STREAM GRADIENT INVESTIGATION IN THE BÜKKALJA USING INTERPOLATED SURFACES - PDF

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AGD Landscape & Environment 4 (1) STREAM GRADIENT INVESTIGATION IN THE BÜKKALJA USING INTERPOLATED SURFACES JÁNOS VÁGÓ University of Miskolc, Department of Physical Geography and Environmental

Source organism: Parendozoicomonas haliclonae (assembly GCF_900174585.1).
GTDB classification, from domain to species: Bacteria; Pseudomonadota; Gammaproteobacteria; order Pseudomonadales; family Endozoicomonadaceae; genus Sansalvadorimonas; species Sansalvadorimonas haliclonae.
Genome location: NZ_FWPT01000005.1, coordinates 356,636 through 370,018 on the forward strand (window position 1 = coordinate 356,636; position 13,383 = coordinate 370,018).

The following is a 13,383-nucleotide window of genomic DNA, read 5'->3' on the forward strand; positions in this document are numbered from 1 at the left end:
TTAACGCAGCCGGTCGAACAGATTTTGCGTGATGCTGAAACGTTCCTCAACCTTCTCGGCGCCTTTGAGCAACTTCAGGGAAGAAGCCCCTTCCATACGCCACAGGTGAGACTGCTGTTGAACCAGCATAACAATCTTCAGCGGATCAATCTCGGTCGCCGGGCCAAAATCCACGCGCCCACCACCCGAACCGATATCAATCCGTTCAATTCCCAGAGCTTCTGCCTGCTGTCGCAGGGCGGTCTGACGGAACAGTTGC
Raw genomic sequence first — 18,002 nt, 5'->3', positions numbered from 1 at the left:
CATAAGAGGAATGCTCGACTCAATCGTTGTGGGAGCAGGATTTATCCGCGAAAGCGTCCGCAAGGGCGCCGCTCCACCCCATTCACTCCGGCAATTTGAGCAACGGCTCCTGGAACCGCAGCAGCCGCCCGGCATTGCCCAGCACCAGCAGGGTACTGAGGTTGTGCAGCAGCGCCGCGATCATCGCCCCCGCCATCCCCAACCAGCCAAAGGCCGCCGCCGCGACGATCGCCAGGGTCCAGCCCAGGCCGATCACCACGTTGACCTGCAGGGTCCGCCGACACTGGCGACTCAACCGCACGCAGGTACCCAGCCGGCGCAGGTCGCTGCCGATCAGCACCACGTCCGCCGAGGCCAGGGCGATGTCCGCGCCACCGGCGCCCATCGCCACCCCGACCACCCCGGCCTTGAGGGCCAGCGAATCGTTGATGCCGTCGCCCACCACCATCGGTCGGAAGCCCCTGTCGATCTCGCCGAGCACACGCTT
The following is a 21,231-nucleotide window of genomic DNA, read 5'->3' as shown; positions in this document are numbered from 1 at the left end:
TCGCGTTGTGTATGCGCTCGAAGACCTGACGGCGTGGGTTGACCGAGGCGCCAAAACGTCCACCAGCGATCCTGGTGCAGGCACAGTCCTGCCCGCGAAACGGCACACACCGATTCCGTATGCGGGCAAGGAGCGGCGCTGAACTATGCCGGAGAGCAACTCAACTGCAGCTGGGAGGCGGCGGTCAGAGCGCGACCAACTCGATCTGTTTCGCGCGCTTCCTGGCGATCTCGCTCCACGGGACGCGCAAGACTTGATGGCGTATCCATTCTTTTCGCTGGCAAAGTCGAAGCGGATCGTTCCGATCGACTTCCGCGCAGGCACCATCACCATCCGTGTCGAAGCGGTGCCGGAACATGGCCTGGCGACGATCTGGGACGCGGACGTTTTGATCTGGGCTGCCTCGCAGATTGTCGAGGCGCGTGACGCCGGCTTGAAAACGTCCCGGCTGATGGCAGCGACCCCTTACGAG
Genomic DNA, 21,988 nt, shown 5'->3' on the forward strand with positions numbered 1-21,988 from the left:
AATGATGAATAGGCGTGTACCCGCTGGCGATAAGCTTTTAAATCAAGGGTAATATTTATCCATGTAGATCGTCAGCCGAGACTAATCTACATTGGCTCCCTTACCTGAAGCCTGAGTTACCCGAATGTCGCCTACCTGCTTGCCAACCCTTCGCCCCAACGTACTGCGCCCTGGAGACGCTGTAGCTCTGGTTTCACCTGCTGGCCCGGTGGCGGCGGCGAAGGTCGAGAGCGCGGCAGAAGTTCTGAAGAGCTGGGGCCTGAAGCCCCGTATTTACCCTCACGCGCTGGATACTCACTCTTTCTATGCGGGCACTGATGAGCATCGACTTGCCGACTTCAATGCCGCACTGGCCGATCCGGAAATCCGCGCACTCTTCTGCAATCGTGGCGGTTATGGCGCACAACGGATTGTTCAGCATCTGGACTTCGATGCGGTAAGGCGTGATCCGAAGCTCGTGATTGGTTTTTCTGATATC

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AGD Landscape & Environment 4 (1) STREAM GRADIENT INVESTIGATION IN THE BÜKKALJA USING INTERPOLATED SURFACES JÁNOS VÁGÓ University of Miskolc, Department of Physical Geography and Environmental Sciences 3515 Miskolc, Miskolc-Egyetemváros. Received 1 July 2010; accepted in revised form 16 October 2010 Abstract The geological, tectonic settings of an area can be examined with the analysis of drainage network. In the Bükkalja, the Miocene pyroclasts mainly the welded ignimbrites had taken decisive part in the evolution of drainage network. For the confirmation of their role, the breakpoints of stream profiles were analysed. However this method provides information only about the direct surroundings of the creeks. In the aim of getting informations about the areas between the streams, surfaces were interpolated from stream gradient data and analysed as stream gradient maps. The stream gradient data were calculated with Hack J.T. s formula, but due to the false results it was necessary to modify this formula and to recalculate the values. According to the map interpolated from the modified stream gradient values, there is a clearly identifiable relationship between the location of the welded ignimbrites on the surface, and the gradient values. Areas with high values are on the eastern part of the study area, where these pyroclasts can be found, while in the west, where the surface is covered by less resistant rock types, the gradient values are much lower. Keywords: stream profile, stream gradient map, Bükkalja, ignimbrite, GIS 1. Introduction Analyzing stream profiles in two dimensions is a useful tool to make relevant conclusions for the geological set-up and structure, for the tectonic deformations of an area (Gábris, 1986; Szabó, 1993; Troiani and Della Seta, 2008; Singh and Awashti, 2010). The longitudinal river profiles can display watershed landscape characteristics (Lee and Tsai, 2010). It is also applicable in the investigation of reach character, sediment characteristics and the age of streams (Gábris, 1986). For the quantitative characterization of stream gradient conditions, the stream lenght-gradient index (SL index) is used (Pérez-Peña et al. 2008). This index was developed by Hack (1973). The SL index highlights gradient changes in stream channels. It is very sensitive to changes in lithology and tectonic uplift, so it can be very useful to detect tectonically active regions, tectonic displacements (Brookfield, 1998; Chen et al. 2003; Bishop et al. 2005; Goldrick and Bishop, 2007; Troiani and Della Seta, 2008; Tsodulos et al. 2008). 23 Comparing the adjacent streams slope gradient data, we can determine the character of the areas between the valleys, and conclusions can be drawn for the whole area. Analizing the spatial variation of the stream gradient data in a given area allows the recognitions of geomorphological processes and regional characteristics. With the use of stream gradient data a stream gradient map can be calculated. With the use of this map the drainage network can be analized already in three dimensions (Gábris, 1986). In this paper the role of the Miocene welded ignimbrite cuestas is tried to be investigated in the evolution of drainage network of Bükkalja with the sketching of stream profiles and with the analysis of stream gradient map. Most of the streams in the Bükkalja are arriving from the North. In the study only the stream sections situated inside the boundary of territory have been examined, because the effect of pyroclastic rocks on the stream slopes prevail only there. On the basis of stream gradient map tectonic movements are tried to be investigated as well, which are often undetectable by other morhotectonic parameters (Troiani and Della Seta, 2008). There is a certain relationship between stream gradient maps and slope maps derived from digital elevation models (the correlation between the relief, slope and stream gradient maps was also analysed): the more valleys are examined, the resulting stream gradient map is more similar to the area s slope map. However the regional processes (e.g. tectonic uplifts, effects of rock quality) often can be investigated better with a less detailed stream gradient map. Therefore in this study only the main valleys of permanent creeks were used for the interpolation. 2. Study area The Bükkalja is the largest mountain margin pedimentation in the North Hungarian Mountain Range, in fact in the whole Hungarian Mountains. Its area is 813 km². The geological structure is determined mainly by pyroclastic rocks, which built up the wide central part of the territory (Fig. 1). These rhyolite, rhyodacite and dacite tuffs, ignimbrites and welded (rheo)ignimbrites were formed in three sections during the Miocene (Pentelényi, 2005). Among these pyroclasts the welded ignimbrites are the hardest, the most resistant rocks against erosion. For detailed examinations of rock quality, refer to documented experiments (e.g. Kertész, 1959; Kleb, 1999; Dobos, 2000; Kleb and Vásárhelyi, 2003). The long cuestas of these lava rock hardness welded ignimbrites directed towards SWW-NEE took decisive part in the evolution of the Bükkalja valley system (Hevesi, 2002), and also in the development of the pedimentation (Dobos, 2000; Pinczés et al. 1993). North of the ignimbrites the Bükkalja is joined to the Mesozoic rocks of the South- Bükk Mountains with a narrow, interrupted, old-tertiary band of sediment: Eocene gravel, conglomerate and breccia, mottled clay; Upper-Eocene limestone, marl, clay marl; Oligocene clay, marl, clay marl, flint, sand and sandstone. To the south 24 the pedimentation inclines to the Borsod Plain (part of Great Hungarian Plain) with Pannonian- early Pliocene marine and Pleistocene terrestrial deposits: Lower- Pannonian sand, sandstone, mottled clay, clay marl; Upper-Pannonian sand, clay, gravel and layers of brown coal; Pleistocene gravelled-sanded deposits and loess (Pentelényi, 2002). Fig. 1. Occurance of Miocene volcanic rocks and the stream network of Bükkalja (Pentelényi, 2002) 3. Methods A point database was developed for the interpolation. The points were recorded on the basis of a 1:10,000 scale topographic map, in the intersections of the streams (determined and digitized by the blue-line method) and all of the 5 meter contour lines. The applied GIS software was the ESRI ArcGIS 9.3. Because of the relatively small differences in the elevation values, and the low stream gradients, and in order to have a sufficient number of data for interpolation it was necessary to assign the points with small elevation distances. With this method, 406 points were recorded on the 897 km 2 large area (average density: 0.45 points/km 2 ; Fig 2). According to Gábris (1986) this density and distribution is good enough to create reliable stream gradient maps. In each point the rate of the stream gadient was 25 measured with the Hack formula, these values were added as an attribute to the points. The measuring points appointed along the streams could be spatially displayed according to their coordinates. On the basis of the points coordinates and the stream gradient values a surface was interpolated, which can be analysed as a stream gradient map. For the interpolation a spline interpolation method (ArcGIS Spatial Analyst Modul Spline with Barriers method) was chosen which interpolates a smooth surface from points using barriers. In this case the barrier was the boundary of Bükkalja. The disadvantage of the applied method is, that the accuracy of interpolated surface mainly depends on the number and location of measuring points. In the Bükkalja the density of drainage network is different to the North and to the South from the welded ignimbrite cuestas (Vágó, 2006). Therefore the density and distribution of measuring points are neither equable: on the northern part of the pediment because of the higher drainage density the stream gradient can be measured in more points, than on the southern territory. Accordingly the interpolated surface is more detailed on the North. Through the data collecting method, the geomorphological, tectonical processes in the valleys can be more accurately determined, while on the kilometers wide interfluve hills these processes can be much less concluded. Despite the above mentioned disadvantages the regional observations in reference to the rock quality, or tectonic movements can be drawn. For the sake of the easier analysis, the isolines connecting the locations with the same stream gradients were also visualised on the interpolated surface. Fig. 2. Location of stream gradient measuring points and the digital elevation model of the Bükkalja 26 4. Results and discussion 4.1. Longitudinal profile analysis On all of the creeks stream profiles smaller-bigger breaks can be seen. There is no any stream in the area with normal, fully graded profile, even in the case of the oldest watercourses, like the Eger-, Laskó- (Láng, 1954; Pinczés, 1957; Hevesi, 1978) and Hór-creek (Pinczés, 1955) can be observed smaller changes in the profiles as well. According to the geological maps the definite breaks in the stream profiles can be explained mainly with the position of boundaries of different rock stripes (junctions), so in most cases these boundaries, the geological structures can be detected along the profiles. However, the fault lines do not appear directly on the profiles (only indirectly, because in many parts of Bükkalja rock stripes were risen along these faults above their northern surroundings). In the section of pedimentation between Kácsi- and Ostoros creeks the location of these tectonic movements can be identified in two, sometimes in three parallel stripes. In these cases the fault lines are boundaries between the different rock types as well (Fig 3). Fig. 3. Geological cross section of the Bükkalja between Bükkzsérc and Tard (Pentelényi, 2005) Those creeks have the least graded, multiple broken profiles which flow across the hardest, welded ignimbrite cuestas of Bükkalja. This rock type belongs to the most resistant stones of the territory (Fig 1). The changes in the steepness of stream 27 profiles are the greatest in the surroundings of these stone stripes. In the northern foreland of the welded ignimbrites, where the creeks are forced to pass round the relatively higher (~ m) blocks of ignimbrite stripes, the creeks flow along very small relative relief. On the reaches, where the creeks cut through the ignimbrite stripes their stream gradient rises drastically. At the southern edge of these lava hard rock stripes the stream gradient reduced again. The most spectacular example is the Tardi-creek (Fig. 4), where the junctions can be clearly identified: the Upper-pass between ~0.5-1 km, and the Lower-pass between ~3-4 km. Fig. 4. Stream profile of the Tardi-creek showing the sharp changes in the steepness of the profile. Similar breaks can be observed in the case of Cserépváraljai-, Kácsi-, Kulcsár-, Novaji- and Sályi-creeks stream profiles as well. Some creeks passing the ignimbrite stripes do not have sharp changes in their profiles: in the case of Hór-, Kánya-, Csincse creeks the junctions already cannot be seen, probably because these watercourses are older, and/or have a greater discharge Quantitative determination of the stream gradient values The simpliest way to determine the creeks quantitative gradient is to calculate their total (given in m), or relative (given in m/km) gradient values. In this case only one value represents the whole watercourse, and these absolute or average values are awkward to describe the detailed conditions and the changes in the steepness of the gradient along the examined creeks. The required data can be generated with the following method: points can be appointed along the creeks, in which the stream gradient can be measured. 28 In the Bükkalja the gradient conditions were determined with this method, applying the formula of Hack (1973), and conclusions were drawn on the geomorphological processes. For a segment of a given stream, the SL is defined as (Hack, 1973): SL= dh L dl where dh is the change of elevation, dl is the horizontal length of the segment, L is the total channel length from the midpoint of the segment where the index is calculated, upstream to the water divide (Font et al. 2010, Fig. 5). Fig. 5. Schematic diagram showing SL index calculation (Pérez-Peña et al. 2008) In the course of the gradient value calculations (the value of dh was constantly 5 m, dl was calculated from the points coordinates) several errors occured in the database of the examined creeks stream gradient values. Error may arise from the fact that the L (total channel length) value in the formula s numerator is growing from reach to reach towards the confluence of the creeks. According to the observations, in extreme cases it could happen, that at two consecutive reaches of the creek, where the horizontal distance (dl) is slightly smaller, or the same, the values of stream gradient are growing. Because dh is constant (5m), this error can occur only in consequence of multiplying with L (Table 1). Table 1. Part of the Tardi-creek s stream gradient value database height dh dl (m) L (m) SL index modified SL index Another error arising from the application of L value in the formula is, that on the upper, steeper reaches of the creeks, where the gradient is much higher indeed, the stream gradient values are smaller, than on the lower, flatter reaches near to the mouth. According to Chen et al. (2003) the fact that the SL index is strongly influenced by river length makes comparing SL values in rivers of different length difficult. Other authors (Keller and Pinter, 2002), also observed, that the values of the index at the most distant stream reaches may include significant error. Applying a modified parameter the above mentioned errors managed to exclude. This parameter determines the ratio of the relative relief and the horizontal distance of the examined points with the following formula: SL M = dh dl where dh is the change of elevation (in this case 5 m constantly), dl is the horizontal lenght of the segment in kilometeres. With this method the rate of the gradient can be given in m/km, and each watercourse have numerous gradient values. The difference between the original SL values, and the modified SL M in the case of some streams is evident (Table 2). Table 2. The SL, and modified SL stream greadient values of the major creeks in the Bükkalja SL index modified SL index Mean min max Mean min max Tardi-creek Kácsi-creek Sályi-creek Csincse-creek Kulcsár-völgyi-c Nyéki-creek Ostoros-creek Novaji-creek Kánya-creek Laskó-creek Szóláti-creek Kígyós-creek Eger-creek Szoros-creek Cseresznyés-c Hór-creek Cserépváraljai-c At the Tardi-creek (Fig. 6) the difference between the SL and modified SL values is particularly visible. The above mentioned errors of the calculations with the original SL formula is also visible: though the tendency of change is the same at either indices, but on the plot of the SL index the values near to the mouth are clearly higher, than at the headwaters of the creek; while the steepness of the modified SL index s plot is correct. Fig. 6. The slope profile of the Tardi-creek, and the difference between the plots of the stream gradient and modified stream gradient indices 4.3. Spatial analysis of stream gradient conditions stream gradient map The stream gradient maps were created also on the basis of the SL index and modified SL index values, so the values of the two different calculations are spatially comparable. The most conspicuous difference between the maps is the really different position of the low and high gradient values: on the SL index map the higher values can be found on the southern, lower part of the Bükkalja (Fig. 7). According to the field observations and the slope map derived from the DEM (created from digitized 10m contour lines) of the territory, this result is evidently false, because in this area the gradient of the valleys and the interfluve hills is decreasing significantly. On the contrary, in the map interpolated from the modified SL index values (Fig. 8) the higher values are situated on the northern, higher area of the pediment. However, the local definite changes, anomalies in the stream gradient values are clearly observable on both maps, moreover more or less at the same position. According to examinations in the study area, the SL index map and the resulting conclusions are not reliable in most cases: the local changes are indicated well, but 31 it is inappropriate to describe the tendencies on the whole area. Therefore I did not take this map into consideration at the analysis of the drainage network and the geomorphological processes. The reason for the unexplained changes in the stream gradient values (e.g. growing values towards the confluence) could be, that on the study area compared to other areas (e.g. Börzsöny Mountains; Gábris, 1986), where the SL index resulted correct values the relative relief is relatively low. Fig. 7. Stream gradient map (SL index map) derived from the original SL index values (Hack, 1973) On the basis of the modified stream gradient map (Fig. 8) the territory of the study area can be divided into two differing parts along the Eger-creek. The bulk of the high gradient values can be found to the east of the creek, while on the western part of the interpolated surface the values are much lower (less than 32 m/km). The highest values coincide with the occurrence of the Miocene welded ignimbrites, here the gradient is m/km. The gradient is particularly high at the gorge-like valley sections of the Tardi-creek (Upper-, Lower Pass). Both passes are incised valley sections, built up by welded tuffs. Aside from rock qualities the extremely high values can be explained with the relief: the central part of the Bükkalja is a less dissected surface with higher average height (Hegedűs and Vágó, 2007), bounded by steep slopes. The height of this central area can be explained by young tectonic uplift. Gradient values between the Kánya- and Szoros-creeks, near to Borda-hill (276 m), are also the consequences of the welded ignimbrite s occurrance. 32 Fig. 8. Modified stream gradient map (modified SL map) derived from modified SL index values In most of the valleys anomalies, increasing of gradient values can be examined (Fig. 8). However, the gradient of Kánya-creek is higher than the surroundings not only at its headwaters, but on its whole section, running across the Bükkalja. The reason of this is that Kánya-creek takes the biggest relative relief among the watercourses of Bükkalja: the headwater is situated on 350 m a.s.l. at the northern boundary of the study area, while similarly to the adjacent creeks valley floor the confluence is on 120 m a.s.l. at the southern part of the area. The creek surmounts this significant relative relief not by short and steep sections, the incision is higher along the whole valley comparing to the surroundings. This can be explained with the creek s older age and/or bigger discharge. The Száraz-tó-creek incisied at the headwaters into the rocks of the Harsány Rhyolite Tuff Formation, which is the least resistant rock formation to the erosion among the Miocene tuffs: the gradient is the biggest at this section of its valley. However, ca. 7 km away from the headwater, near to the southern margin of the pedimentation, an other area with relatively high gradient can be observed (15 m/km, which is 3-5 times bigger, than the gradients of the adjacent creeks). This blob signs the strong, local incision of the creek (Fig. 8), where the backward erosion is one of the greatest along the valley. The cause of it is probably the lowering of the southern foreground (Mezőkövesd-Mezőkeresztes depression), or the uplift of the northern te